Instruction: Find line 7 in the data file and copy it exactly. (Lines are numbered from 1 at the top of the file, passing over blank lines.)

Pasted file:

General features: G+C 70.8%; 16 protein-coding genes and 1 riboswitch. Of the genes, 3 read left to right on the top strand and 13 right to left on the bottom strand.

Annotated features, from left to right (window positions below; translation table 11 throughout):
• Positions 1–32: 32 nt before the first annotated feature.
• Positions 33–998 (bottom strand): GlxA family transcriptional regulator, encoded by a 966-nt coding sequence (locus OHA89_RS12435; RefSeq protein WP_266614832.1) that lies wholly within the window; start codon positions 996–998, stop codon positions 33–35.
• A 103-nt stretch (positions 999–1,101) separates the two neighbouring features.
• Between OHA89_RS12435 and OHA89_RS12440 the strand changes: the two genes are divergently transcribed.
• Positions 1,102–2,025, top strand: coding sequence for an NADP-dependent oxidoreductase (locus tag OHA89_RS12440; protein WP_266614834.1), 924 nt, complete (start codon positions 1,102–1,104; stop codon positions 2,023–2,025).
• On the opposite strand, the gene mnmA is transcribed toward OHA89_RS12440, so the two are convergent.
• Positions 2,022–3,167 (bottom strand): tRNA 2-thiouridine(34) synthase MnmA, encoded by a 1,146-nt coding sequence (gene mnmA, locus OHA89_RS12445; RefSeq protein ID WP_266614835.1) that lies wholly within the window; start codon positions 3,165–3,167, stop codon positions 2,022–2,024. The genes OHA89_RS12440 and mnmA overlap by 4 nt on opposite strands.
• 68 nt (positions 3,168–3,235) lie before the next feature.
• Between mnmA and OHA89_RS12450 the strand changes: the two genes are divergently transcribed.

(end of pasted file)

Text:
• Positions 1,102–2,025, top strand: coding sequence for an NADP-dependent oxidoreductase (locus tag OHA89_RS12440; protein WP_266614834.1), 924 nt, complete (start codon positions 1,102–1,104; stop codon positions 2,023–2,025).